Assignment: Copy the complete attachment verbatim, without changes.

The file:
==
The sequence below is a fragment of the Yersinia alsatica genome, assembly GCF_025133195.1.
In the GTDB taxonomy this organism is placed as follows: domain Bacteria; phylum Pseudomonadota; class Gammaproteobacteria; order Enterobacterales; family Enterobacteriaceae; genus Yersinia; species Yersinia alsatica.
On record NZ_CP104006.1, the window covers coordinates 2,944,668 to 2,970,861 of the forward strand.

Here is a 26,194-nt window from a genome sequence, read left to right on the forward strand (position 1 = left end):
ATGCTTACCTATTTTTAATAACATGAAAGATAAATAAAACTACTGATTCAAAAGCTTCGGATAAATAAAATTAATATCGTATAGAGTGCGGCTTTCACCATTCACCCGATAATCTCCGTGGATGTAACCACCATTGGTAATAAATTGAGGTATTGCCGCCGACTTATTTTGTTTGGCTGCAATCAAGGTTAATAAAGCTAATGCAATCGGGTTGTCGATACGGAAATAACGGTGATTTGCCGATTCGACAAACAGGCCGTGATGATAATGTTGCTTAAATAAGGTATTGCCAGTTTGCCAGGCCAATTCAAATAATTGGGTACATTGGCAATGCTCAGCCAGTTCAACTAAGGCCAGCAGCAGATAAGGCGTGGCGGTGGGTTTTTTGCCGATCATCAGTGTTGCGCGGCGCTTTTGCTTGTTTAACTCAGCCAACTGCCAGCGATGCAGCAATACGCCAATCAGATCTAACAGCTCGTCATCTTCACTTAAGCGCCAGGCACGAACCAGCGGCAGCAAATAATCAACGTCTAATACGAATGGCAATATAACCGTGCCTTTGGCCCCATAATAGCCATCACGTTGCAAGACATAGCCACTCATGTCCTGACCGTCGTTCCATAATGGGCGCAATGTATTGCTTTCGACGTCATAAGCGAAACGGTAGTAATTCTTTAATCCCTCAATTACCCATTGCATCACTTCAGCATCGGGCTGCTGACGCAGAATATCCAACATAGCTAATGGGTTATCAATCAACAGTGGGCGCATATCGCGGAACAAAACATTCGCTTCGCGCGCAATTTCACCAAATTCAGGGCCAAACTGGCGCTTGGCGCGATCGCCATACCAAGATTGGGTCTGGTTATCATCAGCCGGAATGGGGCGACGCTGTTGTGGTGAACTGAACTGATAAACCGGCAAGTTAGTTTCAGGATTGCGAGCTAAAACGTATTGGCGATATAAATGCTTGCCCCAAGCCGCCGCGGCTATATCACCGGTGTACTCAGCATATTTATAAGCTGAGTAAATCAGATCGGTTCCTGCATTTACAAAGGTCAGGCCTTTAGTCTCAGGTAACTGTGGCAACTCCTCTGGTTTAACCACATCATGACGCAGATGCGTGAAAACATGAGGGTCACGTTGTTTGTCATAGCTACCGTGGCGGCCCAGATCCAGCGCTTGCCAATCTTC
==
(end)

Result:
The sequence below is a fragment of the Yersinia alsatica genome, assembly GCF_025133195.1.
In the GTDB taxonomy this organism is placed as follows: domain Bacteria; phylum Pseudomonadota; class Gammaproteobacteria; order Enterobacterales; family Enterobacteriaceae; genus Yersinia; species Yersinia alsatica.
On record NZ_CP104006.1, the window covers coordinates 2,944,668 to 2,970,861 of the forward strand.

Here is a 26,194-nt window from a genome sequence, read left to right on the forward strand (position 1 = left end):
ATGCTTACCTATTTTTAATAACATGAAAGATAAATAAAACTACTGATTCAAAAGCTTCGGATAAATAAAATTAATATCGTATAGAGTGCGGCTTTCACCATTCACCCGATAATCTCCGTGGATGTAACCACCATTGGTAATAAATTGAGGTATTGCCGCCGACTTATTTTGTTTGGCTGCAATCAAGGTTAATAAAGCTAATGCAATCGGGTTGTCGATACGGAAATAACGGTGATTTGCCGATTCGACAAACAGGCCGTGATGATAATGTTGCTTAAATAAGGTATTGCCAGTTTGCCAGGCCAATTCAAATAATTGGGTACATTGGCAATGCTCAGCCAGTTCAACTAAGGCCAGCAGCAGATAAGGCGTGGCGGTGGGTTTTTTGCCGATCATCAGTGTTGCGCGGCGCTTTTGCTTGTTTAACTCAGCCAACTGCCAGCGATGCAGCAATACGCCAATCAGATCTAACAGCTCGTCATCTTCACTTAAGCGCCAGGCACGAACCAGCGGCAGCAAATAATCAACGTCTAATACGAATGGCAATATAACCGTGCCTTTGGCCCCATAATAGCCATCACGTTGCAAGACATAGCCACTCATGTCCTGACCGTCGTTCCATAATGGGCGCAATGTATTGCTTTCGACGTCATAAGCGAAACGGTAGTAATTCTTTAATCCCTCAATTACCCATTGCATCACTTCAGCATCGGGCTGCTGACGCAGAATATCCAACATAGCTAATGGGTTATCAATCAACAGTGGGCGCATATCGCGGAACAAAACATTCGCTTCGCGCGCAATTTCACCAAATTCAGGGCCAAACTGGCGCTTGGCGCGATCGCCATACCAAGATTGGGTCTGGTTATCATCAGCCGGAATGGGGCGACGCTGTTGTGGTGAACTGAACTGATAAACCGGCAAGTTAGTTTCAGGATTGCGAGCTAAAACGTATTGGCGATATAAATGCTTGCCCCAAGCCGCCGCGGCTATATCACCGGTGTACTCAGCATATTTATAAGCTGAGTAAATCAGATCGGTTCCTGCATTTACAAAGGTCAGGCCTTTAGTCTCAGGTAACTGTGGCAACTCCTCTGGTTTAACCACATCATGACGCAGATGCGTGAAAACATGAGGGTCACGTTGTTTGTCATAGCTACCGTGGCGGCCCAGATCCAGCGCTTGCCAATCTTC